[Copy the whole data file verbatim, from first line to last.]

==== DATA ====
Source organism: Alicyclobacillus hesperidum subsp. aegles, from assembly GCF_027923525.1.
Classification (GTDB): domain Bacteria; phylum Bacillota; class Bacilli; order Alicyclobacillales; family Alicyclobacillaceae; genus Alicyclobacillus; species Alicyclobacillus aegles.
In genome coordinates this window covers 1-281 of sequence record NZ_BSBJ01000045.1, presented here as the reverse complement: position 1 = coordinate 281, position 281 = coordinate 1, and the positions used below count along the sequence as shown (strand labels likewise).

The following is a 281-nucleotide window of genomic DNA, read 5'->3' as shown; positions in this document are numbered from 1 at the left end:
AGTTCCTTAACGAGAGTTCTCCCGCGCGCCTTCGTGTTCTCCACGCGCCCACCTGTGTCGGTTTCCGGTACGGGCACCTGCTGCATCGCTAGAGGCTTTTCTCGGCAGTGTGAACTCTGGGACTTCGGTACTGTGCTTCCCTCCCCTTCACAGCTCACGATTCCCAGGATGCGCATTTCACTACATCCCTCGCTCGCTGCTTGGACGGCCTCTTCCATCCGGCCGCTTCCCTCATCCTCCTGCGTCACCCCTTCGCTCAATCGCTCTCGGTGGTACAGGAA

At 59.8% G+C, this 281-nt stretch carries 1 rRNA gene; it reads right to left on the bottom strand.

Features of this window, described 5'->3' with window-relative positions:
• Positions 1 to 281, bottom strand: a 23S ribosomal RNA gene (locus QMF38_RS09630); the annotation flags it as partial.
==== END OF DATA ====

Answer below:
Source organism: Alicyclobacillus hesperidum subsp. aegles, from assembly GCF_027923525.1.
Classification (GTDB): domain Bacteria; phylum Bacillota; class Bacilli; order Alicyclobacillales; family Alicyclobacillaceae; genus Alicyclobacillus; species Alicyclobacillus aegles.
In genome coordinates this window covers 1-281 of sequence record NZ_BSBJ01000045.1, presented here as the reverse complement: position 1 = coordinate 281, position 281 = coordinate 1, and the positions used below count along the sequence as shown (strand labels likewise).

The following is a 281-nucleotide window of genomic DNA, read 5'->3' as shown; positions in this document are numbered from 1 at the left end:
AGTTCCTTAACGAGAGTTCTCCCGCGCGCCTTCGTGTTCTCCACGCGCCCACCTGTGTCGGTTTCCGGTACGGGCACCTGCTGCATCGCTAGAGGCTTTTCTCGGCAGTGTGAACTCTGGGACTTCGGTACTGTGCTTCCCTCCCCTTCACAGCTCACGATTCCCAGGATGCGCATTTCACTACATCCCTCGCTCGCTGCTTGGACGGCCTCTTCCATCCGGCCGCTTCCCTCATCCTCCTGCGTCACCCCTTCGCTCAATCGCTCTCGGTGGTACAGGAA

At 59.8% G+C, this 281-nt stretch carries 1 rRNA gene; it reads right to left on the bottom strand.

Features of this window, described 5'->3' with window-relative positions:
• Positions 1 to 281, bottom strand: a 23S ribosomal RNA gene (locus QMF38_RS09630); the annotation flags it as partial.